Keywords: hidden action, principal agent, first-order approach, constrained efficiency
    JEL: E21 D81 D82
    Date: 2013–12
  4. By: Mark Rosenzweig (Economic Growth Center, Yale University); Ahmed Musfiq Mobarak (Economic Growth Center, Yale University)
    Abstract: We estimate the general-equilibrium labor market effects of a large-scale randomized intervention in which we designed and marketed a rainfall index insurance product across three states in India. Marketing agricultural insurance to both cultivators and to agricultural wage laborers allows us to test a general-equilibrium model of wage determination in settings where households supplying labor and households hiring labor face weather risk. Consistent with theoretical predictions, we find that both labor demand and equilibrium wages become more rainfall sensitive when cultivators are offered rainfall insurance, because insurance induces cultivators to switch to riskier, higher-yield production methods. The same insurance contract offered to agricultural laborers smoothes wages across rainfall states by inducing changes in labor supply. Policy simulations based on our estimates suggest that selling insurance only to land-owning cultivators and precluding the landless from the insurance market (which is the current regulatory practice in India and other developing countries), makes wage laborers worse off relative to a situation where insurance does not exist at all. The general-equilibrium analysis reveals that the welfare costs of curren regulation are borne by landless laborers, who represent the poorest segment of society and whose risk management options are the most limited.
    Keywords: Index insurance, Agricultural Wages, General Equilibrium Effects
    JEL: O17 O13 O16
    Date: 2013–12
  5. By: Rupert Sausgruber (Department of Economics, Copenhagen University); Christoph Schotmüller (Department of Economics, Tilburg University)
    Abstract: We study a monopoly insurance model with endogenous information acquisition. Through a continuous effort choice, consumers can determine the precision of a privately observed signal that is informative about their accident risk. The equilibrium effort is, depending on parameter values, either zero (implying symmetric information) or positive (implying privately informed consumers). Regardless of the nature of the equilibrium, all offered contracts, also at the top, involve underinsurance. The reason is that underinsurance at the top discourages information gathering. We identify a sorting effect that explains why the insurer wants to discourage information acquisition. Moreover, a public policy that decreases the information gathering costs can hurt both parties. Lower information gathering costs can harm consumers because the insurer adjusts the optimal contract menu in an unfavorable manner.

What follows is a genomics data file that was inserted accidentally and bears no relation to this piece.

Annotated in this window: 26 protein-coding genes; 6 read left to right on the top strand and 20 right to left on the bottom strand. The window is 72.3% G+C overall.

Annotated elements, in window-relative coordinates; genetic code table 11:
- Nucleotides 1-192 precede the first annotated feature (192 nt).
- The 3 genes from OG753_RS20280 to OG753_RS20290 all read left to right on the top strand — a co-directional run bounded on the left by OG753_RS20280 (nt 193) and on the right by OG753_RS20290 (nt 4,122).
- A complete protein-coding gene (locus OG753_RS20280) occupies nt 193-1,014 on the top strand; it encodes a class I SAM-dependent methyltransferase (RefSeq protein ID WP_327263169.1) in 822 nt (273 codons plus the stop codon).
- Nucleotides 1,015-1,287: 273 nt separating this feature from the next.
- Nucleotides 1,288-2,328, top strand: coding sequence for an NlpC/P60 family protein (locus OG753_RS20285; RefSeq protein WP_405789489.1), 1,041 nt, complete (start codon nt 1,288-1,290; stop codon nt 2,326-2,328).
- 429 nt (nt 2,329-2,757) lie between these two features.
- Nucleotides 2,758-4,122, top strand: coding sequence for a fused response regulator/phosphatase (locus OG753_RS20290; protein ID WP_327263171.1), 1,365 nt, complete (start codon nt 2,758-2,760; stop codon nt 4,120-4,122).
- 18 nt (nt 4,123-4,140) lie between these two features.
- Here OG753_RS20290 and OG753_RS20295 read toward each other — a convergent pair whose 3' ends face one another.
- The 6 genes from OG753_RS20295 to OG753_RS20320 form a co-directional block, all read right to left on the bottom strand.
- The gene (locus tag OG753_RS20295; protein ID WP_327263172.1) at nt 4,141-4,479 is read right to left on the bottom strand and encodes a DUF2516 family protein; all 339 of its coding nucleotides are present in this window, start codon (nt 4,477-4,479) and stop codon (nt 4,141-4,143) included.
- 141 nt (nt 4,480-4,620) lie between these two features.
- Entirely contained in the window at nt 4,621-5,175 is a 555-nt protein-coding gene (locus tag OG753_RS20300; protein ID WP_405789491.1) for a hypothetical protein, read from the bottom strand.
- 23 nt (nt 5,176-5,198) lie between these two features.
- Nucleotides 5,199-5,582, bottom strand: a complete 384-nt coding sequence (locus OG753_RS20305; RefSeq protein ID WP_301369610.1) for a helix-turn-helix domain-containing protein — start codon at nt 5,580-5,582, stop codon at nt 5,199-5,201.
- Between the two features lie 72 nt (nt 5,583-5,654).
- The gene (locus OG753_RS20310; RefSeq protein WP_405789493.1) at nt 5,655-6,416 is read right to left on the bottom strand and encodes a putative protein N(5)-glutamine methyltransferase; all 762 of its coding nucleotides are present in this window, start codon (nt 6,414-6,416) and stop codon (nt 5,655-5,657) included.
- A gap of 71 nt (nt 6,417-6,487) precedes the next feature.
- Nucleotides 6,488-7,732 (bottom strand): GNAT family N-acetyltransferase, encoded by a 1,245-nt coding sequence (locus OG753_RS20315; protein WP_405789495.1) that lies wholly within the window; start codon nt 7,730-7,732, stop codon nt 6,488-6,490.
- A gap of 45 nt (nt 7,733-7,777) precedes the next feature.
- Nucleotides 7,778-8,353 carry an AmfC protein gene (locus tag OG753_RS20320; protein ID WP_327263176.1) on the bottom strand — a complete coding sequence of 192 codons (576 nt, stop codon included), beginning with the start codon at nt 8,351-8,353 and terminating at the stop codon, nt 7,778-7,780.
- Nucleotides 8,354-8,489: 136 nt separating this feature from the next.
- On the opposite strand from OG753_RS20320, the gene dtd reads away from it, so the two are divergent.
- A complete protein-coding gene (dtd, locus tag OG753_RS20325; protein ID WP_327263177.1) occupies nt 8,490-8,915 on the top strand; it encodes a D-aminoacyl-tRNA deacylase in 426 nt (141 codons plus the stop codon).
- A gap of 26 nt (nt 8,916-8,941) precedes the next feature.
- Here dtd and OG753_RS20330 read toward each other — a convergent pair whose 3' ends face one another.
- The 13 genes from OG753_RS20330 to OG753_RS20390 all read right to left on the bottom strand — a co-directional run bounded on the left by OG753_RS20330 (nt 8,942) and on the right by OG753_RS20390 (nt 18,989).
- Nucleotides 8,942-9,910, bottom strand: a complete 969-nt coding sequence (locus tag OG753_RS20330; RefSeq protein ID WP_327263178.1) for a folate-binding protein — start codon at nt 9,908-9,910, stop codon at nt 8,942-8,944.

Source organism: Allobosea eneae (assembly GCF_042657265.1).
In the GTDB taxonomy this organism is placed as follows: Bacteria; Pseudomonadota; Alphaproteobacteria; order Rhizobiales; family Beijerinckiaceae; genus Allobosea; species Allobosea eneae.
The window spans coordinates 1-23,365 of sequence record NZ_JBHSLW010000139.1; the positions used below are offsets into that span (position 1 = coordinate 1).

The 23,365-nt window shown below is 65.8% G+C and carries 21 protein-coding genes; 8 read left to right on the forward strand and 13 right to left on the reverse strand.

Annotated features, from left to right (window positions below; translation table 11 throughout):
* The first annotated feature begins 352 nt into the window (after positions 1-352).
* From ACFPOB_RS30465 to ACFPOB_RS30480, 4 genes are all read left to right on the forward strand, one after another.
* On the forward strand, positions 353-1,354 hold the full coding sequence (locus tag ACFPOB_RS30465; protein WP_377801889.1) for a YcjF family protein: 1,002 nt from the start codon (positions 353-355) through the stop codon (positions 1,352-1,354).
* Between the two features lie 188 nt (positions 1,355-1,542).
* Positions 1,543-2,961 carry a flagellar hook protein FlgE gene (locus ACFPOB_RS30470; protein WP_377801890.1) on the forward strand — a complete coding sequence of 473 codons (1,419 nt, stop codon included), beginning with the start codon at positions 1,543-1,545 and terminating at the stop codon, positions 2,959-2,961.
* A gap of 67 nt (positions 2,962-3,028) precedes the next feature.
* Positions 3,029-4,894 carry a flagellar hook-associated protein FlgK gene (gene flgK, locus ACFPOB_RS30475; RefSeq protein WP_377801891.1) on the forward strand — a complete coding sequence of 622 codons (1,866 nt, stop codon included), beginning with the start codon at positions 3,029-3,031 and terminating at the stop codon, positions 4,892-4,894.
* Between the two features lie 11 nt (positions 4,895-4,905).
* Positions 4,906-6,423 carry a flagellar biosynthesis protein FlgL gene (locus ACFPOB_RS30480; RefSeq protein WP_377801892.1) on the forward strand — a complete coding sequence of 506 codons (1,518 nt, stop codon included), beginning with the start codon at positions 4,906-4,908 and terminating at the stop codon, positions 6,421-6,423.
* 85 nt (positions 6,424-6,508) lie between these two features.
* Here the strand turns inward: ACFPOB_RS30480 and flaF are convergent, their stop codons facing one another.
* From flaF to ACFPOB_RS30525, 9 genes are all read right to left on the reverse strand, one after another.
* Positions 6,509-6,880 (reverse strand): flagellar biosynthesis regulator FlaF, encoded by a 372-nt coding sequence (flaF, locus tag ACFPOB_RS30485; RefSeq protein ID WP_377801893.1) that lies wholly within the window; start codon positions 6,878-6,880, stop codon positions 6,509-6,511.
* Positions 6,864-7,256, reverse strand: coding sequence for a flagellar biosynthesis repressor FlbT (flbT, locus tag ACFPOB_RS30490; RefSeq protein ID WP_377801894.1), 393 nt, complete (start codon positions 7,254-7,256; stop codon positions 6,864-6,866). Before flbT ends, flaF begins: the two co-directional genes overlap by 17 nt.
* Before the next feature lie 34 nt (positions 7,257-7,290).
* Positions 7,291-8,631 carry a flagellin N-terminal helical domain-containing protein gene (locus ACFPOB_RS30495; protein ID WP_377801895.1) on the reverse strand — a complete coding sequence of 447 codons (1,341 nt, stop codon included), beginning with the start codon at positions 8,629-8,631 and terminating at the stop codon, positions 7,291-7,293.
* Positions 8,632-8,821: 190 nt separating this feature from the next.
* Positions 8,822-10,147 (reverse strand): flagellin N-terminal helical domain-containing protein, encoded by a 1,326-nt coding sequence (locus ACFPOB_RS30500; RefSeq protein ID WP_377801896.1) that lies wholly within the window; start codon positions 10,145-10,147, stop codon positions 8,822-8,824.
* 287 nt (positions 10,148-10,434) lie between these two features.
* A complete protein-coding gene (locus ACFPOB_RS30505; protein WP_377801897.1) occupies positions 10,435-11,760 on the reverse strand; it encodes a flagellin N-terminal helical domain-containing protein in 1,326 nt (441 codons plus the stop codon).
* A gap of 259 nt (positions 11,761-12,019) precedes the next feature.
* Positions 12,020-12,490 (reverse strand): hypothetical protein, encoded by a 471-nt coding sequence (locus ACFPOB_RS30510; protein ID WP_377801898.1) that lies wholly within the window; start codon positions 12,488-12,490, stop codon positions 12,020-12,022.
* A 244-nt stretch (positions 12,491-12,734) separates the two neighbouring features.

Keywords: asymmetric information, information acquisition, insurance, screening, adverse selection
    JEL: D82 I13
    Date: 2013–11–26
  6. By: Yiyan Liu; Ginger Zhe Jin
    Abstract: We study whether employer premium contribution schemes could impact the pricing behavior of health plans and contribute to rising premiums. Using 1991-2011 data before and after a 1999 premium subsidy policy change in the Federal Employees Health Benefits Program (FEHBP), we find that the employer premium contribution scheme has a differential impact on health plan pricing based on two market incentives: 1) consumers are less price sensitive when they only need to pay part of the premium increase, and 2) each health plan has an incentive to increase the employer's premium contribution to that plan. Both incentives are found to contribute to premium growth. Counterfactual simulation shows that average premium would have been 10% less than observed and the federal government would have saved 15% per year on its premium contribution had the subsidy policy change not occurred in the FEHBP.
    JEL: H2 I1 L1
    Date: 2013–12